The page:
Sunday, 20 November 2011

Made in Hong Kong

I've had some recent good fortune with a couple of shots I took in Hong Kong when I was last there in July.

The September theme for the monthly competition at Karl Taylor Photography was Glass. I have many nice but obvious shots of skyscrapers that would fit the theme. Instead I decided to submit a shot of a residential building, where the repetition of the windows makes for a more interesting interpretation of the theme than the usual uninterrupted surface of glass and steel. The following picture was featured in the top 25 gallery for the month:

See here for another photo of mine that was included in the gallery for a previous month's theme — featuring, coincidentally, another building with a lot of glass.

My interest in street photography led to the following shot, which came second in an online competition:

This also marks the first time I've been paid for a photo.

Saturday, 5 November 2011

Street Photography Then

In the last month a weekly pastime and focus has become noticeable by its absence: the Street Photography Now Project. Each week for a year, on a Friday morning (UK time), an instruction would be issued on list and on site. You had one week to take and upload a photograph in response to that instruction to a corresponding Flickr group. Out of 52 instructions over the year, I took 45 pictures, of which only a couple were not uploaded in time to qualify, but are still posted in the discussion sections.

The project was led by the authors of Street Photography Now:

Street photography is, in essence, the capture of scenes and moments, in public spaces, that have not been set up or posed.

I have learnt an immense amount by participating in this project, both from direct, constructive feedback and through the resulting deliberate practice of following a weekly challenge. I have learnt far more about composition, opportunity, editing and equipment than I would have done without that necessary focus and iteration that came with the project. How much I have yet to learn is also more apparent. And, of course, it's been great fun, which I think is reflected in some of the pictures I took:

I caught this moment on the Downs, where I usually run when I'm home. It was taken with a Samsung ST30, a top-pocket compact with 3× optical zoom. Most of the photographs were taken with either my Nikon D3100 or my Ricoh R10, but a couple were taken with my Samsung ST30 and my Nokia 97 (which I miss as a carry-everywhere camera, but not as a phone).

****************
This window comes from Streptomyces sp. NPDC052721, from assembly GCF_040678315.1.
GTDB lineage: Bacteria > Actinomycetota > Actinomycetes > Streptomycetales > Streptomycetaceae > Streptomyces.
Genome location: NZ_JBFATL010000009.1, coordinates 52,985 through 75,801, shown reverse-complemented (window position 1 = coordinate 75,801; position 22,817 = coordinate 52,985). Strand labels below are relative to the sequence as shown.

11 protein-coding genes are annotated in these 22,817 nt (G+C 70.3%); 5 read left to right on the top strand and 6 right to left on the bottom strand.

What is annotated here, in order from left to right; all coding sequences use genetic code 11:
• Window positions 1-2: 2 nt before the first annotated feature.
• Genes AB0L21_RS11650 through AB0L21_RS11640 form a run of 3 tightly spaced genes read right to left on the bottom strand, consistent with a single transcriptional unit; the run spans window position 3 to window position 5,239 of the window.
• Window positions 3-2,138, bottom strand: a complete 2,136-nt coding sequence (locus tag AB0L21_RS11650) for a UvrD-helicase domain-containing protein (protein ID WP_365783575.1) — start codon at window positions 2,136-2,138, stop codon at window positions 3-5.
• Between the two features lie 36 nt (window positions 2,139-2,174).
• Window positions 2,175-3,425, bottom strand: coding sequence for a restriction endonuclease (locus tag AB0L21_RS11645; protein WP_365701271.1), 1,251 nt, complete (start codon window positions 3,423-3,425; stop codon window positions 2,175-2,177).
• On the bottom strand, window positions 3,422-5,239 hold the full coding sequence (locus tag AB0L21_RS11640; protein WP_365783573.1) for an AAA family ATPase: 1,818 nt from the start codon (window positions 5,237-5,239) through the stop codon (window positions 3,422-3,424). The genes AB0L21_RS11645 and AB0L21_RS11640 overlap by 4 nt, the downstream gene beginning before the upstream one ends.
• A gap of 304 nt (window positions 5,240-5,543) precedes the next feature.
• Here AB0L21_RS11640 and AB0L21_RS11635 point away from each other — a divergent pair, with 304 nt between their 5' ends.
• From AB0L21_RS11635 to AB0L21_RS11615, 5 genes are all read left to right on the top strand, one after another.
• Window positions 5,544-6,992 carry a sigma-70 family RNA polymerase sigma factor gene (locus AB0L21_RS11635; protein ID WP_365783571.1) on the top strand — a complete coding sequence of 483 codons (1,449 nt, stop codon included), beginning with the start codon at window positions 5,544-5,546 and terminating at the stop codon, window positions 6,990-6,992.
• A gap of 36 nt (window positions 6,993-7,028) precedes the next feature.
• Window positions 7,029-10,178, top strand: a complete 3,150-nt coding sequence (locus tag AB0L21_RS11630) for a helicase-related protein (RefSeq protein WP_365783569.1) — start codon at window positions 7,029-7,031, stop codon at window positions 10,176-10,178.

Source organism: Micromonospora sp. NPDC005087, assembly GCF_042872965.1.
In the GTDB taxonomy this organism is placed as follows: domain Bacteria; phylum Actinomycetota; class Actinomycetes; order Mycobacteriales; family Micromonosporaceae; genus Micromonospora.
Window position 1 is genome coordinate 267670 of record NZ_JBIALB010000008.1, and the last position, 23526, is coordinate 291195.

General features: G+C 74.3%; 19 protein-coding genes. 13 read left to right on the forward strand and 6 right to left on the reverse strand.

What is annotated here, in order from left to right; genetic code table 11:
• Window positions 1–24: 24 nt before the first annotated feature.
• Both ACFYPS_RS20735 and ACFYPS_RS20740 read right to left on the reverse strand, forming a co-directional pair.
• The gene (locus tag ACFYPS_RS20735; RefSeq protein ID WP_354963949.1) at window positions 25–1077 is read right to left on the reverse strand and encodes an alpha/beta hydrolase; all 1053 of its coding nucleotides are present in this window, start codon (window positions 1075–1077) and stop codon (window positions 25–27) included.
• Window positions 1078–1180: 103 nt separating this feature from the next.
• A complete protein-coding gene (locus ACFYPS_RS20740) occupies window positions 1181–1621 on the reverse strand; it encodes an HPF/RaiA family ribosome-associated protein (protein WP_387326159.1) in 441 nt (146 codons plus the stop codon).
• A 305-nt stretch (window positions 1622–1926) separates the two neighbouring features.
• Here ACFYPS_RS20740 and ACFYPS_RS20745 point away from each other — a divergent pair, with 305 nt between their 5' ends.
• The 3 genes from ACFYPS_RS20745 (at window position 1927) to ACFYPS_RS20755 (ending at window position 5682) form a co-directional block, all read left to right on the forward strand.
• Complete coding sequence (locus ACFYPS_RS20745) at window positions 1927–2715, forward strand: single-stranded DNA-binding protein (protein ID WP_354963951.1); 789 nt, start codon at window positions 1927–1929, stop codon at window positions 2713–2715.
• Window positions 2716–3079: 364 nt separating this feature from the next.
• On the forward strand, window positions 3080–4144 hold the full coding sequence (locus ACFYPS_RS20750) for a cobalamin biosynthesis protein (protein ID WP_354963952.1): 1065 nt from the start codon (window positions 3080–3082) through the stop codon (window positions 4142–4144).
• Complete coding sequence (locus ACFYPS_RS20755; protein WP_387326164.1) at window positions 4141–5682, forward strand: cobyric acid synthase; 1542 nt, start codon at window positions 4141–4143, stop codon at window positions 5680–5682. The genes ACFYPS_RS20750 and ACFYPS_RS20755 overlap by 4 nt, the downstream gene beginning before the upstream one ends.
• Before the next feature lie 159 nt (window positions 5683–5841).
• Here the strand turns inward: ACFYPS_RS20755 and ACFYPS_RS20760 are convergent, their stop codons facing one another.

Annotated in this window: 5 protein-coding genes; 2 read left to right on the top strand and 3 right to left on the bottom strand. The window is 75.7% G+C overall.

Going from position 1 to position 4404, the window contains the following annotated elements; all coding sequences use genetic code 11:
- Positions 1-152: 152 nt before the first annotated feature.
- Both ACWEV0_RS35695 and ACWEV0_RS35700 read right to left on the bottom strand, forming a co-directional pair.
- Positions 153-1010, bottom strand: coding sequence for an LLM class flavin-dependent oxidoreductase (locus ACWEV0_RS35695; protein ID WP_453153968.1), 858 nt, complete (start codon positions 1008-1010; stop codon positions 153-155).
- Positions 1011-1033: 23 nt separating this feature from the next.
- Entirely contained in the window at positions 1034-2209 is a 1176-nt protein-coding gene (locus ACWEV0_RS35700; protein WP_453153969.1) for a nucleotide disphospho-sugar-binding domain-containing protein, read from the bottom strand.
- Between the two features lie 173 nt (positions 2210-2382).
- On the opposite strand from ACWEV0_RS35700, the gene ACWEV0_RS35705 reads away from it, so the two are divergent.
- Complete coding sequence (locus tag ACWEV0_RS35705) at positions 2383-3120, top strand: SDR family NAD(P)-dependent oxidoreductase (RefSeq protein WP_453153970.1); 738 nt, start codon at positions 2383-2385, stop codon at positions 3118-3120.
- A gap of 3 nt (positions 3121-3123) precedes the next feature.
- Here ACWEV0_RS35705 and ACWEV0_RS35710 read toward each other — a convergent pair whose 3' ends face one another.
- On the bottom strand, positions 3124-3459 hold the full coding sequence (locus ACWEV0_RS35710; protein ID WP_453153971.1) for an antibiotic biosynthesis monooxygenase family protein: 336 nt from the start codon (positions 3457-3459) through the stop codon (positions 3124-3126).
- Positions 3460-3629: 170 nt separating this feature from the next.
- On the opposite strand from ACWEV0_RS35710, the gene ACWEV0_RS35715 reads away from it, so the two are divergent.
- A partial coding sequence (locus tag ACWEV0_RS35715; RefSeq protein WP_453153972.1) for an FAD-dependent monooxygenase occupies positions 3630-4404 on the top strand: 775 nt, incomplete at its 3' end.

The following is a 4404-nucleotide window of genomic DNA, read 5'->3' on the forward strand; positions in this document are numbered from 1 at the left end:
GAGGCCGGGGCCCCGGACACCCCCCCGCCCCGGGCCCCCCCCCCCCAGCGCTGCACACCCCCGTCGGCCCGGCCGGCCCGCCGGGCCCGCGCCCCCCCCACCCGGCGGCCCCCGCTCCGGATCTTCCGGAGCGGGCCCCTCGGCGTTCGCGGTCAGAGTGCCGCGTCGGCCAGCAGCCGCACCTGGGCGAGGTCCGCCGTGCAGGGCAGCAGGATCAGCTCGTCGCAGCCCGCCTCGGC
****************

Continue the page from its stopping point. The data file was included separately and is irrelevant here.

A compact, whether the Nokia, the Ricoh or the Samsung, is more convenient and more discreet than a DSLR — "Oh, this thing? I didn't realise I had the DSLR on me! I was just casually popping to the shops." And popping out to the shops was just what I was doing when I caught the following synchronicity with my Ricoh:

On the other hand, my Nikon fits in my laptop bag, which means that both photography and carrying around a DSLR are compatible with travel in a way that other interests might not be. The following shot was taken by the World Trade Center site on Friday 13th, just over a week before the global population had been scheduled to go offline:

The shot worked out well, even if the prediction didn't.

Something that this and other shots have in common is people. Before participating in the project, the only shots I took with people in were snaps of family and friends, and other shots where people were essentially part of the background. Where I would once wait for people to get out of shot, I am now more likely to wait for them to get in shot — made more ironic when more observant and polite people pause outside the field of view not wishing to mess up my photo! Even without quirky moments, there is often more to the pictures with people in, even if the shots are of buildings or landscape.

Of course, that doesn't mean all street photography is about people. It is as much about urban details and juxtapositions of things created by and for people. I took the following in Bangalore:

There are a number of levels to this and I know that, a year ago, I would most likely not have spotted this opportunity or have edited it to extract such a composition.

Over the year the Street Photography Now Project gathered over 16,000 pictures. They have showcased around 170 of them. One of those selected was taken by me and is, without doubt, the most viewed, marked as favourite and commented on photograph I have taken:

This elastic, cartoon moment was taken early one morning in New York, overlooking the Hudson.

That was street photography, then? There will be more.